This does bring up a quibble. Young Conan is told about the “Riddle of Steel.” Older Conan brings it up that he has to say what the riddle is or be booted out of Valhalla. I never really got to hear what Messers. Milius and Stone thought the riddle was, at least in terms of Conan’s perspective on the matter. To this observer’s way of thinking, this leaves a large conceptual hole in an otherwise great script.

At a metallurgical level, the riddle is fairly simple…add charcoal in just the right amount to the iron to get steel in the first place. Of course, we aren’t going to sit through a treatise on blacksmithing and swords, even though much know-how went in at the front end where sometimes the core of the blade was shaped differently than the edge. Sorry this whole bit is boring after a few sentences even here in the review.

The movie remains silent as to the other aspects of the riddle. So, a pseudo-Viking/samurai bushido philosophy about making the warrior worthy of his weapon that destroys the previous bronze weapons? Conan in his original conception is surprisingly well-educated as depicted in the sequences set in pre-historic Asia where he is trained with what look to be katanas without the fancy hilt decorations. He would’ve read the works of Sun-Tzu if Howard hadn’t specifically set his world before even ancient China rose out of the Stone Age. So, what is the riddle, Guys? Or is that the point, that it’s ultimately meaningless…a spiritual MacGuffin? You decide kids.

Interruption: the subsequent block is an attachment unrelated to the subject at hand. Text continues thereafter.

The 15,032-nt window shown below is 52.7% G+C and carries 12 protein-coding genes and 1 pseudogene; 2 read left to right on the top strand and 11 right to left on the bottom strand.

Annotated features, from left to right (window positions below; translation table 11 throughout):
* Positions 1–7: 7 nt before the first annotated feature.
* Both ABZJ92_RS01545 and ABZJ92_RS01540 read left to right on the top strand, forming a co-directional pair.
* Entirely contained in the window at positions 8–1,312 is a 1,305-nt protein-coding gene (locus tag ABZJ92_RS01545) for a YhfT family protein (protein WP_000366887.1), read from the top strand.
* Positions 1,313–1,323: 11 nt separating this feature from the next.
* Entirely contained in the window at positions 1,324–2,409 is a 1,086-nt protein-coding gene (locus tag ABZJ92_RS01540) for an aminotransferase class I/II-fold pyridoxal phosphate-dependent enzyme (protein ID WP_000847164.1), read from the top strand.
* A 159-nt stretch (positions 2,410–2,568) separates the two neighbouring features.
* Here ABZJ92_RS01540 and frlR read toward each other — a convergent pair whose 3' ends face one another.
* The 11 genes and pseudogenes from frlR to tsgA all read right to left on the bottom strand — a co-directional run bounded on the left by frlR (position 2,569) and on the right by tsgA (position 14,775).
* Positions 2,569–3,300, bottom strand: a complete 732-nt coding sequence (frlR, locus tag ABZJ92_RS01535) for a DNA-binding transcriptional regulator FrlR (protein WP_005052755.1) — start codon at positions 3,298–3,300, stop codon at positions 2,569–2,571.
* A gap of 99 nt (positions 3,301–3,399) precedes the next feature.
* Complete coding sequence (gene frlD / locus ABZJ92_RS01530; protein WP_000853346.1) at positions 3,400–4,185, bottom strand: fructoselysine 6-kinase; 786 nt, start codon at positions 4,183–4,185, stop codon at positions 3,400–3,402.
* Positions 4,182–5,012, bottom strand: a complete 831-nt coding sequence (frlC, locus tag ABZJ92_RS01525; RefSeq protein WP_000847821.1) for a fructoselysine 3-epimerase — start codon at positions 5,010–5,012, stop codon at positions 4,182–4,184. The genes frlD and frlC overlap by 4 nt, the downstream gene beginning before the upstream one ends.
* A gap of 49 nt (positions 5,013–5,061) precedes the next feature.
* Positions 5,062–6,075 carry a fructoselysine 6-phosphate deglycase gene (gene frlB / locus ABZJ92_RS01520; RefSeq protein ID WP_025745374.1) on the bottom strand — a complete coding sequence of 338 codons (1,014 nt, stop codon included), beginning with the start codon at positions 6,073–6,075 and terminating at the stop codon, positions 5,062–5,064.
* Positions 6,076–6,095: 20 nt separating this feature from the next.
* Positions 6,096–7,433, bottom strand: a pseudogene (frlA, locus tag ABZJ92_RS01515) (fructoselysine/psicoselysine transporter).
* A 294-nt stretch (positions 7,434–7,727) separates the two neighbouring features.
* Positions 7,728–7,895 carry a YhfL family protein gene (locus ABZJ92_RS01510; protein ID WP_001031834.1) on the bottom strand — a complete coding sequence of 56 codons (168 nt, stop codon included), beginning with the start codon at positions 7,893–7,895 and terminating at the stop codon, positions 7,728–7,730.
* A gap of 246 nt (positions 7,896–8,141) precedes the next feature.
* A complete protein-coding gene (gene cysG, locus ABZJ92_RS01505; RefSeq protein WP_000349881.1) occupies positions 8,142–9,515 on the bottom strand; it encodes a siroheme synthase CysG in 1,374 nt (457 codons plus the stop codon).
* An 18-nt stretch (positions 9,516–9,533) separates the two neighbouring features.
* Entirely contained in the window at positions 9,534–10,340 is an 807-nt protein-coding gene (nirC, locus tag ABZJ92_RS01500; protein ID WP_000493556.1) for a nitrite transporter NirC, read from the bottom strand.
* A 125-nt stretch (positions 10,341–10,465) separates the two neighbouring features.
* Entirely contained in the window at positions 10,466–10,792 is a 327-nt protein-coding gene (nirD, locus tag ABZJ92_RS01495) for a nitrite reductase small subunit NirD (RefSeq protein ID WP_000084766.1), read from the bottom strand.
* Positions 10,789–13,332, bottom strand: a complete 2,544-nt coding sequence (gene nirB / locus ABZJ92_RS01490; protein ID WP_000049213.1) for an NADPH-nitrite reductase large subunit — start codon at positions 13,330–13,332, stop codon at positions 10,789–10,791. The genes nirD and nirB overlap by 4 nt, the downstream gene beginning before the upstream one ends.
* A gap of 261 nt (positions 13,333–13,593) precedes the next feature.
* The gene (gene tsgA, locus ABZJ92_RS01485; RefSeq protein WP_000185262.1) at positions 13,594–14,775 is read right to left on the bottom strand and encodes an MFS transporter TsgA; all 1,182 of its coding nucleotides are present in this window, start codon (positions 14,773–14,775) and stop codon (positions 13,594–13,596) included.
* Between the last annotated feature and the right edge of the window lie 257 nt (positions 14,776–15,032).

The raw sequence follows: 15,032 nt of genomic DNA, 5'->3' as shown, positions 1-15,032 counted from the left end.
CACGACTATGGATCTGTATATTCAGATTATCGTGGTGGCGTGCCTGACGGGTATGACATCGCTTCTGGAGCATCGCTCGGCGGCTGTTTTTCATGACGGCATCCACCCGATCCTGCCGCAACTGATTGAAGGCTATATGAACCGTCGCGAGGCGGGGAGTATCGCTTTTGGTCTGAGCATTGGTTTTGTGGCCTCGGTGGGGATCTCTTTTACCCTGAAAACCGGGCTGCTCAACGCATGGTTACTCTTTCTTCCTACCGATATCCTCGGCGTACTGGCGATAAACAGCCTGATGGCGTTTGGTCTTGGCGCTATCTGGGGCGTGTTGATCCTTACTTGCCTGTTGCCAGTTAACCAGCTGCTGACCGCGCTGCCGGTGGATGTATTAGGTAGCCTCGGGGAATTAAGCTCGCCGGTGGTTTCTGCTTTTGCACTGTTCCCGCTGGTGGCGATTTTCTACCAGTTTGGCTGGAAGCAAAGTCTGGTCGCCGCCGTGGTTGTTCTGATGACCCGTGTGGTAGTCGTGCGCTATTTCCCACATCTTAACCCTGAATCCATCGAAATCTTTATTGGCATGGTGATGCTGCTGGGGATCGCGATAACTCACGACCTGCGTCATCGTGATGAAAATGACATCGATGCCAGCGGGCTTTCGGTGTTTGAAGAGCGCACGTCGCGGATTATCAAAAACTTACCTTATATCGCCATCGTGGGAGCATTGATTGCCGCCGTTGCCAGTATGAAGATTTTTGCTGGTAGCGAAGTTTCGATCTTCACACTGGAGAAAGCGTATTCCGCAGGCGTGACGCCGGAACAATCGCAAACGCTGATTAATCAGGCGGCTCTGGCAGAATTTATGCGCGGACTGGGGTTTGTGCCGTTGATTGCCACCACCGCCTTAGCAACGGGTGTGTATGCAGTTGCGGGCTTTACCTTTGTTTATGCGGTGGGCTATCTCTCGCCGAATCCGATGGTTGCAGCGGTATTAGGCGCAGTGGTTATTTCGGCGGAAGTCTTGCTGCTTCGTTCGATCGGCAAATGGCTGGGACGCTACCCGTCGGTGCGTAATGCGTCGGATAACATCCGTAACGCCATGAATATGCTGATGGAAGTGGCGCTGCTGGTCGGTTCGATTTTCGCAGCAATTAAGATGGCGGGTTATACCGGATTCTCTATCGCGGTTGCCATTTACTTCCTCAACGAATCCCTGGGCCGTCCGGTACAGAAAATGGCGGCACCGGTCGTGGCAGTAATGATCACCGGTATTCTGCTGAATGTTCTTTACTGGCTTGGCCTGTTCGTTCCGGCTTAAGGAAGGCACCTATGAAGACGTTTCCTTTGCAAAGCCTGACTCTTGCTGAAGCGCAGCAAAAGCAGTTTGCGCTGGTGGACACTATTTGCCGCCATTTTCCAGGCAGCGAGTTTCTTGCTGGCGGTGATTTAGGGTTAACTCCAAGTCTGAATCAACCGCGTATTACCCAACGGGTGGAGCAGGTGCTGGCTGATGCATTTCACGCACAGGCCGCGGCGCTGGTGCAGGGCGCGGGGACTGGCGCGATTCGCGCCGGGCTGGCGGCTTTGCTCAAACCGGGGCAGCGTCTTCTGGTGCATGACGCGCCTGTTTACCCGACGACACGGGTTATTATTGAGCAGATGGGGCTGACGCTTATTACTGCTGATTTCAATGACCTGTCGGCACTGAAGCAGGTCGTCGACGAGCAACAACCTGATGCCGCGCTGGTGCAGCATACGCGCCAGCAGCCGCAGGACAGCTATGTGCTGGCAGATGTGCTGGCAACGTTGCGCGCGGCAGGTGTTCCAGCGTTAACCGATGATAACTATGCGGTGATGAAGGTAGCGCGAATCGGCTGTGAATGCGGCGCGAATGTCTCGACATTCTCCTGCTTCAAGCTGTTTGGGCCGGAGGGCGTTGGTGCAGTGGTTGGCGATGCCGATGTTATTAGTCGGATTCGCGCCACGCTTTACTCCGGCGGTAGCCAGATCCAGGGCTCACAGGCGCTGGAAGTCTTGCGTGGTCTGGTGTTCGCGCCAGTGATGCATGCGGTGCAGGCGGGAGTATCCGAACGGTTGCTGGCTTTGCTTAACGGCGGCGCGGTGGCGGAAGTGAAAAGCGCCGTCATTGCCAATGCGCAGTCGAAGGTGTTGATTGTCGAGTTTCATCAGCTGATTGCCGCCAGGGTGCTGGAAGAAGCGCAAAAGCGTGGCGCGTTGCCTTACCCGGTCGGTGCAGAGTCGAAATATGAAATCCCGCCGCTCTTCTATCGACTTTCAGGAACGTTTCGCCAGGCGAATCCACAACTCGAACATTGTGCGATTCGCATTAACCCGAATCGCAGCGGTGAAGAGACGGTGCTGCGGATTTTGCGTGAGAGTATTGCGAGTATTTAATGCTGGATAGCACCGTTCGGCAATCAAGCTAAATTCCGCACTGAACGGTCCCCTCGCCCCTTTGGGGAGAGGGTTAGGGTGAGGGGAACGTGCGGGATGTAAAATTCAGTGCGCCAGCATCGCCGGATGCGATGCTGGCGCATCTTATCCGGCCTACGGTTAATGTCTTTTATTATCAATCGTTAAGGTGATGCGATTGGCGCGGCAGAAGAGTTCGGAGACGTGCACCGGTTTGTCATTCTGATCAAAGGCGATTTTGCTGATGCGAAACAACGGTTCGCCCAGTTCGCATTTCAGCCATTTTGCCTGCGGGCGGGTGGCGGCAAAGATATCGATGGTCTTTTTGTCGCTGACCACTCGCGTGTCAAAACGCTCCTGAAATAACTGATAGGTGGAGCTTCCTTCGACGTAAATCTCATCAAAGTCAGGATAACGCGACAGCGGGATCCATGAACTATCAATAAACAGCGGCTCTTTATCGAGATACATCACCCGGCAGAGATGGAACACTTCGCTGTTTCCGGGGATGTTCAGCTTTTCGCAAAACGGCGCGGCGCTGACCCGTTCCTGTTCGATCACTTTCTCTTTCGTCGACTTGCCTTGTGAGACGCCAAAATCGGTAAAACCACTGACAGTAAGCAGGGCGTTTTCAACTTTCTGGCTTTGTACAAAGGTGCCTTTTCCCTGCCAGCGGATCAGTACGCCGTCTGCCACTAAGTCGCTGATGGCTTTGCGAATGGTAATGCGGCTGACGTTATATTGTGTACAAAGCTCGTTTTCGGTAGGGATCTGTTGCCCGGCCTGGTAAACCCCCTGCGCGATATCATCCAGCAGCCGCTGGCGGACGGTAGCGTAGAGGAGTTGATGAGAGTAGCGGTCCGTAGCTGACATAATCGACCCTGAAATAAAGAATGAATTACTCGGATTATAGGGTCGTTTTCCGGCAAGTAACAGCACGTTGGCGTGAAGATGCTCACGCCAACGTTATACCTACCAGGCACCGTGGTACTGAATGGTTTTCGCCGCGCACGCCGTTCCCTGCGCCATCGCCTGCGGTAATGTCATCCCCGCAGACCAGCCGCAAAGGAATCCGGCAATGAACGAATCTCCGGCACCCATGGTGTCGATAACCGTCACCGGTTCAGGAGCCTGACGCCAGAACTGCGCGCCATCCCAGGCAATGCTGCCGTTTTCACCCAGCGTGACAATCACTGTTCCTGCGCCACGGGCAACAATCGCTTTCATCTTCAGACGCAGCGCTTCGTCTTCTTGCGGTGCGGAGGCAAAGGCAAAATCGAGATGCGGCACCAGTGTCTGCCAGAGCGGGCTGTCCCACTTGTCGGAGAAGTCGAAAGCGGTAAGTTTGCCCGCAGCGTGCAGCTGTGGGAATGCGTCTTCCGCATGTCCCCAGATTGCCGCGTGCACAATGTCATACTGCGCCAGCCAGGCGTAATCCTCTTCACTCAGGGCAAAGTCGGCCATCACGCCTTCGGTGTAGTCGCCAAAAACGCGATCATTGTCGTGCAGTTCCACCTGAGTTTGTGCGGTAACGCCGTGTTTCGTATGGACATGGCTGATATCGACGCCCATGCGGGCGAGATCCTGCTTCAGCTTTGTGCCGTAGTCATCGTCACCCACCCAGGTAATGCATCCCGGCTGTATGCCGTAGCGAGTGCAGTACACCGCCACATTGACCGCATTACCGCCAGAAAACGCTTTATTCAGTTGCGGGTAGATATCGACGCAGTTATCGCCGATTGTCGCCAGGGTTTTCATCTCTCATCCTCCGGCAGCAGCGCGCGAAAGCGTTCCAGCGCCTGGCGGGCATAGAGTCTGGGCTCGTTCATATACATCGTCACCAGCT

One of my favorite film composers has always been Basil Poledouris, largely because if you wanted a drums, brass and choral heavy score during the era this is who you hired. I can’t tell if the best music in the score made the scenes it was placed under, a green stew of human body parts (Yeeesh!), attacking the tower, falling in love with Valeria etc., or if the scenes were already strong and just needed music worth the trip. Either way, music and visuals knit together to make everything work. Okay, so I got bored and just wanted to see a movie from my youth the four-zillionth time to see if it held up. Yes, it does. I’m a sucker for sword and sorcery and movies that turn out better than expected. Well worth the $3.99 to rent this from Apple.